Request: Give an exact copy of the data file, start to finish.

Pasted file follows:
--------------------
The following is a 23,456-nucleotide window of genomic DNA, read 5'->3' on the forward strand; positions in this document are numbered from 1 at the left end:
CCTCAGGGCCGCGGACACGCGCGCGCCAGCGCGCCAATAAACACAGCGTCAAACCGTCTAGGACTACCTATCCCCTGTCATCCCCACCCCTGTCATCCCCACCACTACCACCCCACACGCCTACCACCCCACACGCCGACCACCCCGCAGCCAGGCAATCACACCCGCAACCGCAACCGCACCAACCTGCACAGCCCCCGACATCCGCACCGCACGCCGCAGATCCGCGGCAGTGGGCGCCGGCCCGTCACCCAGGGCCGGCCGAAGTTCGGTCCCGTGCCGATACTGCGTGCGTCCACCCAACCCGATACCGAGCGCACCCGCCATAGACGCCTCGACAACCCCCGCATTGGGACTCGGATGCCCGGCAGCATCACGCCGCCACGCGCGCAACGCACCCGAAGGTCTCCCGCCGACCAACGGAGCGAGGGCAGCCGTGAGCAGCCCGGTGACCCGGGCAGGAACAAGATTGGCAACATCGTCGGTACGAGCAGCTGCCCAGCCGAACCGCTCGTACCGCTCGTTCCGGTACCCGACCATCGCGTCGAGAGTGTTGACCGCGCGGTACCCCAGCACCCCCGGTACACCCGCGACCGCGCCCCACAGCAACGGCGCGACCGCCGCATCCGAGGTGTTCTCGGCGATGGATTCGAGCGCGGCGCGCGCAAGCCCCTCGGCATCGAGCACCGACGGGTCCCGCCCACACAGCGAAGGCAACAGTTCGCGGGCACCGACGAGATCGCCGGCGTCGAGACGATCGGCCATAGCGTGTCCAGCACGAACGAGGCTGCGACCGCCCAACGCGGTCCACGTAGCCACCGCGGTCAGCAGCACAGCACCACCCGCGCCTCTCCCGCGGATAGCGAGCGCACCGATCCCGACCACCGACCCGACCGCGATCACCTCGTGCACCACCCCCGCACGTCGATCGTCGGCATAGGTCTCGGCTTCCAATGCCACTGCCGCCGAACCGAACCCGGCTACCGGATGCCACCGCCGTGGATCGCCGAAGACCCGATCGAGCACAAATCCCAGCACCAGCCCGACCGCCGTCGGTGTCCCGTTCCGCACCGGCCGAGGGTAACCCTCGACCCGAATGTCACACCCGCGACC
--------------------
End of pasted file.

The following is a 23,456-nucleotide window of genomic DNA, read 5'->3' on the forward strand; positions in this document are numbered from 1 at the left end:
CCTCAGGGCCGCGGACACGCGCGCGCCAGCGCGCCAATAAACACAGCGTCAAACCGTCTAGGACTACCTATCCCCTGTCATCCCCACCCCTGTCATCCCCACCACTACCACCCCACACGCCTACCACCCCACACGCCGACCACCCCGCAGCCAGGCAATCACACCCGCAACCGCAACCGCACCAACCTGCACAGCCCCCGACATCCGCACCGCACGCCGCAGATCCGCGGCAGTGGGCGCCGGCCCGTCACCCAGGGCCGGCCGAAGTTCGGTCCCGTGCCGATACTGCGTGCGTCCACCCAACCCGATACCGAGCGCACCCGCCATAGACGCCTCGACAACCCCCGCATTGGGACTCGGATGCCCGGCAGCATCACGCCGCCACGCGCGCAACGCACCCGAAGGTCTCCCGCCGACCAACGGAGCGAGGGCAGCCGTGAGCAGCCCGGTGACCCGGGCAGGAACAAGATTGGCAACATCGTCGGTACGAGCAGCTGCCCAGCCGAACCGCTCGTACCGCTCGTTCCGGTACCCGACCATCGCGTCGAGAGTGTTGACCGCGCGGTACCCCAGCACCCCCGGTACACCCGCGACCGCGCCCCACAGCAACGGCGCGACCGCCGCATCCGAGGTGTTCTCGGCGATGGATTCGAGCGCGGCGCGCGCAAGCCCCTCGGCATCGAGCACCGACGGGTCCCGCCCACACAGCGAAGGCAACAGTTCGCGGGCACCGACGAGATCGCCGGCGTCGAGACGATCGGCCATAGCGTGTCCAGCACGAACGAGGCTGCGACCGCCCAACGCGGTCCACGTAGCCACCGCGGTCAGCAGCACAGCACCACCCGCGCCTCTCCCGCGGATAGCGAGCGCACCGATCCCGACCACCGACCCGACCGCGATCACCTCGTGCACCACCCCCGCACGTCGATCGTCGGCATAGGTCTCGGCTTCCAATGCCACTGCCGCCGAACCGAACCCGGCTACCGGATGCCACCGCCGTGGATCGCCGAAGACCCGATCGAGCACAAATCCCAGCACCAGCCCGACCGCCGTCGGTGTCCCGTTCCGCACCGGCCGAGGGTAACCCTCGACCCGAATGTCACACCCGCGACC